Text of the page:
NHL coaches must cover faces

Winnipeg coach Paul Maurice had a hard time to blow a whistle while using a mask. Barry Trotz could not see if among his New york city Islanders gamers was skating towards him since his mask had actually assisted mist up his glasses.

”It was awful there for a while,” Maurice stated. ”There’s some obstacles to it.”

Among the brand-new obstacles for NHL coaches this season is the requirement to use a mask behind the bench throughout video games and on the ice for practices. Now that goaltenders will not be the only masked males around the rink, coaches will discover and change on the fly like those in other sports have actually needed to in current months.

”Simply being around the rink all the time using one is a change, however we’ll work it out,” Joel Quenneville of the Florida Panthers stated. ”In some cases when you actually wish to get your point throughout, you may need to pull your mask to make yourself clear. However I have actually never ever altered lines with a face mask on.”

Hockey coaches are more responsible than their counterparts in baseball, football or basketball to bark out directions in real time at a fast pace, which makes this an even steeper learning curve. Get ready for loud yelling and maybe a few more bench minor penalties for too many men on the ice.

”I used to have a big moustache, maybe that was kind of like a mask,” Dave Tippett of the Edmonton Oilers said. ”I’m a mumbler at the best of times. You’ll have to be really clear with who’s going on line changes.”

One thing that’s clear is most coaches won’t complain about the extra safety measure to prevent virus spread. Quenneville and his staff have talked about NFL coaches being fined for not wearing face coverings correctly and how they have actually adapted.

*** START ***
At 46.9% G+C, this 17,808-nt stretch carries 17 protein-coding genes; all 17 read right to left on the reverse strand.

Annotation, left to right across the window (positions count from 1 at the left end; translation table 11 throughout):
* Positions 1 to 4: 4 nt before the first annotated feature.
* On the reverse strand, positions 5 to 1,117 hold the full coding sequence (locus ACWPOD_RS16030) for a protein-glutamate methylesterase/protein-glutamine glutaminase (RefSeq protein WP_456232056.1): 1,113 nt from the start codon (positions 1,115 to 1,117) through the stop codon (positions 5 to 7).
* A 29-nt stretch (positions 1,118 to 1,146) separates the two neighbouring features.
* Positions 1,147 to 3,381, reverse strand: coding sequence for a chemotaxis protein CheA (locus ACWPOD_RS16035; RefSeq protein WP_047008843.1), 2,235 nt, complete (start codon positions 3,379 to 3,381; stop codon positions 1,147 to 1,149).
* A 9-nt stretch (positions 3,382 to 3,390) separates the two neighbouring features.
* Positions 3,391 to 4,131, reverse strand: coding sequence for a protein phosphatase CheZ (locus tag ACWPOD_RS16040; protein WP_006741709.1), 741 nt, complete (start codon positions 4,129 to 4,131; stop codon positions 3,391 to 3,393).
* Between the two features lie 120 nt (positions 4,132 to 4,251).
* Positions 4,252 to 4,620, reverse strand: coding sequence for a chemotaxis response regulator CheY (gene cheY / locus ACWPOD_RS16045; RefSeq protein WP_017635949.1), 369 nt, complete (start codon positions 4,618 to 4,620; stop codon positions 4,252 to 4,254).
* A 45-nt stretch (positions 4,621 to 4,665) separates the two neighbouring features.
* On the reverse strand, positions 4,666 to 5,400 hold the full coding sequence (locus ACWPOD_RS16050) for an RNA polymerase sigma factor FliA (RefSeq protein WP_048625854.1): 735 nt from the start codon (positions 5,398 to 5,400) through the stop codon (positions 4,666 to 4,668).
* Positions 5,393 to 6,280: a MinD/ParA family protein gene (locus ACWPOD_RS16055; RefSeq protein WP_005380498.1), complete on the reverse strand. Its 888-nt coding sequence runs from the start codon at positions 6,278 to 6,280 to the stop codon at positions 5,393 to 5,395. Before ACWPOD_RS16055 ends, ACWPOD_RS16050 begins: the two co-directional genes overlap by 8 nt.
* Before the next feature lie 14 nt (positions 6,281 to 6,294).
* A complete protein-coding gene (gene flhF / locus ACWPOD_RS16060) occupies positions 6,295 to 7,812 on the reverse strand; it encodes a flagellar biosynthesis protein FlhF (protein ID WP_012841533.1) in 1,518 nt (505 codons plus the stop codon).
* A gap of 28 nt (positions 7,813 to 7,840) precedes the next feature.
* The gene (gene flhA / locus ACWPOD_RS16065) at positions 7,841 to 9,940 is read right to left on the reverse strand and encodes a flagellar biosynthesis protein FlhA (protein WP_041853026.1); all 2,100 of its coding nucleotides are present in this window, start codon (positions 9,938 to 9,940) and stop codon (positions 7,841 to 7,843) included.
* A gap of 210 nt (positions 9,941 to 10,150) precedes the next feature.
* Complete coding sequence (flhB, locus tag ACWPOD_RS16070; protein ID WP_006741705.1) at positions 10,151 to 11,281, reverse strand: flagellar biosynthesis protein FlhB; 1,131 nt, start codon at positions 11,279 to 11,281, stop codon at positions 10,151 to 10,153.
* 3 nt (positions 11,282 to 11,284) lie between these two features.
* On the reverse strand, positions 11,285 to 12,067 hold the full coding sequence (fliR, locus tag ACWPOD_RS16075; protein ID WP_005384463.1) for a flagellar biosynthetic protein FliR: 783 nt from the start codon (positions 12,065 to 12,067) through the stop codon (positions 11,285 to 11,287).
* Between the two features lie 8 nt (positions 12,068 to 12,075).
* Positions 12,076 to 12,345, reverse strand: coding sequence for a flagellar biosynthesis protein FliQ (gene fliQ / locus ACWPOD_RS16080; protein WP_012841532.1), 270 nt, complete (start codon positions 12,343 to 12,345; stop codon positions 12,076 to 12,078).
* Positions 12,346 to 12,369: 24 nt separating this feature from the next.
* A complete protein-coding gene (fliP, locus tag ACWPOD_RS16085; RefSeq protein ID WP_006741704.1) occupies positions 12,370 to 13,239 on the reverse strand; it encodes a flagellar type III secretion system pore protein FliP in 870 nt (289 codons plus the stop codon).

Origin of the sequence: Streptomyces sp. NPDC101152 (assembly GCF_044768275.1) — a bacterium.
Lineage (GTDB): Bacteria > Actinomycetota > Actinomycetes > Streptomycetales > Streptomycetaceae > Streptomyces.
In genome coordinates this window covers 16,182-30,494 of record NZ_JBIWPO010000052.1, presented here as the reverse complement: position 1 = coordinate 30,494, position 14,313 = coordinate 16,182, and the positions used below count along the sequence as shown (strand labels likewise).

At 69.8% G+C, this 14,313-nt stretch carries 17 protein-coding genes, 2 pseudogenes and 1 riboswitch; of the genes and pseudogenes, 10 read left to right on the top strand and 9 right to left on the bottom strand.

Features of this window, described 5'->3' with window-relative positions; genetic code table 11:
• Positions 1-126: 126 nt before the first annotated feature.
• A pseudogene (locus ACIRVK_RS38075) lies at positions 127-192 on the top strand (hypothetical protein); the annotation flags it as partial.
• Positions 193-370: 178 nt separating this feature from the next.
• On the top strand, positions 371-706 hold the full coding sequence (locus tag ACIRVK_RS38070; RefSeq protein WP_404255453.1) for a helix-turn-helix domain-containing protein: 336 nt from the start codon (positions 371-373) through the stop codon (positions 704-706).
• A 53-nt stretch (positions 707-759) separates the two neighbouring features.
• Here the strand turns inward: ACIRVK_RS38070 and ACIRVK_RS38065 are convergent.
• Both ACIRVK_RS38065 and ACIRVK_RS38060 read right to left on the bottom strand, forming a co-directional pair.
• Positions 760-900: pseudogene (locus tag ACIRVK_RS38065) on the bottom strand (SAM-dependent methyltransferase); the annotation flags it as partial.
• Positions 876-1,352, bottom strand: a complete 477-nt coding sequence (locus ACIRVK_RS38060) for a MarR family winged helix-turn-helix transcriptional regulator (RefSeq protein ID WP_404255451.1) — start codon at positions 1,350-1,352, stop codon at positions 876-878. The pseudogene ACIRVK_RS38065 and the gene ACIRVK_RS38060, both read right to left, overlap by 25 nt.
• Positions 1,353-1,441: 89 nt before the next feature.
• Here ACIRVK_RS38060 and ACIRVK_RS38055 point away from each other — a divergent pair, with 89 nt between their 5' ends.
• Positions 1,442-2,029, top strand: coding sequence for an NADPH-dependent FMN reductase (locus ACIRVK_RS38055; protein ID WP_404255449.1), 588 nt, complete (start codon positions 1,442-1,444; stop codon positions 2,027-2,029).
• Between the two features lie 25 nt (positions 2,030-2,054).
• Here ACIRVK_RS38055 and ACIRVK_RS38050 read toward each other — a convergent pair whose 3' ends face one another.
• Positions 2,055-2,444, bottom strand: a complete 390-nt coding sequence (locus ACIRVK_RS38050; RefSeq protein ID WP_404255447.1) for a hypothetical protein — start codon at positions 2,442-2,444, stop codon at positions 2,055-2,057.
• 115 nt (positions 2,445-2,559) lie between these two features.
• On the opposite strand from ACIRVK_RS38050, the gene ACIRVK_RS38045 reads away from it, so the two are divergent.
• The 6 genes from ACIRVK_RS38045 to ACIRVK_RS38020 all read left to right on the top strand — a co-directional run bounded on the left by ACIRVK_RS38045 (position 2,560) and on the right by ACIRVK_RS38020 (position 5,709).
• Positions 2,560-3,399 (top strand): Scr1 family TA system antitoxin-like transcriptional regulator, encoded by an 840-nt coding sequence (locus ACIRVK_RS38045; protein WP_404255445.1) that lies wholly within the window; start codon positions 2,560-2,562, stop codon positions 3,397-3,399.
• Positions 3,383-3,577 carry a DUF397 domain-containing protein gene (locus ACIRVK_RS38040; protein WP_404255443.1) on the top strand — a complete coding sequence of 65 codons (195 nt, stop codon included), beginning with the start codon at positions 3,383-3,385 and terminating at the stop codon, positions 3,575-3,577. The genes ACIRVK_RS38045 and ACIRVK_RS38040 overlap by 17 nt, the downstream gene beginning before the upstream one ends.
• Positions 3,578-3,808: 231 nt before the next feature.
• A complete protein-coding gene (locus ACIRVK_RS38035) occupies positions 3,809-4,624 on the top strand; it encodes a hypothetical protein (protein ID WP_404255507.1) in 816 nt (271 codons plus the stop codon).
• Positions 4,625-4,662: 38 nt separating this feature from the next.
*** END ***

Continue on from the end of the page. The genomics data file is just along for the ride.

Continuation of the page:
Commissioner Gary Bettman told coaches and executives that protocols ”are not a suggestion or a recommendation” and the NHL ”will vigorously enforce them.”

”I’m going to have to do my absolute best to make sure it stays on and stays right,” D.J. Smith of the Ottawa Senators stated. ”Ultimately the league’s doing it for a reason, and it’s the safety, and I’ll abide by all the rules.”

So will John Tortorella, who told the Columbus Blue Jackets on the first day of camp he doesn’t want to hear any complaining about health and safety protocols. He said wearing a mask is important and added: ”It doesn’t affect me, it will not affect the other coaches.”

Colleagues also see it as personal responsibility.

”It’s the right move under these circumstances,” David Quinn of the New York Rangers said. ”If it helps a little bit, we should all do it, so certainly our staff is embracing it. Our organization’s embracing it and we’re just going to need to manage it.”

There are some benefits. Maurice suggested keeping the television cameras off him during games because they will not be able to pick up anything he’s saying anyway.

Gone – for now – are the days of reading lips of coaches swearing at officials or each other.

”Probably be good for me,” Peter Laviolette of the Washington Capitals stated. ”Nobody will see what’s coming out of my mouth. My mother will be happy.”

The Canadian Press contributed to this report.

Follow AP Hockey Writer Stephen Whyno on Twitter at https://twitter.com/SWhyno

More AP NHL: https://apnews.com/hub/NHL and https://twitter.com/AP-Sports

Jobber Wiki author Frank Long included to this report.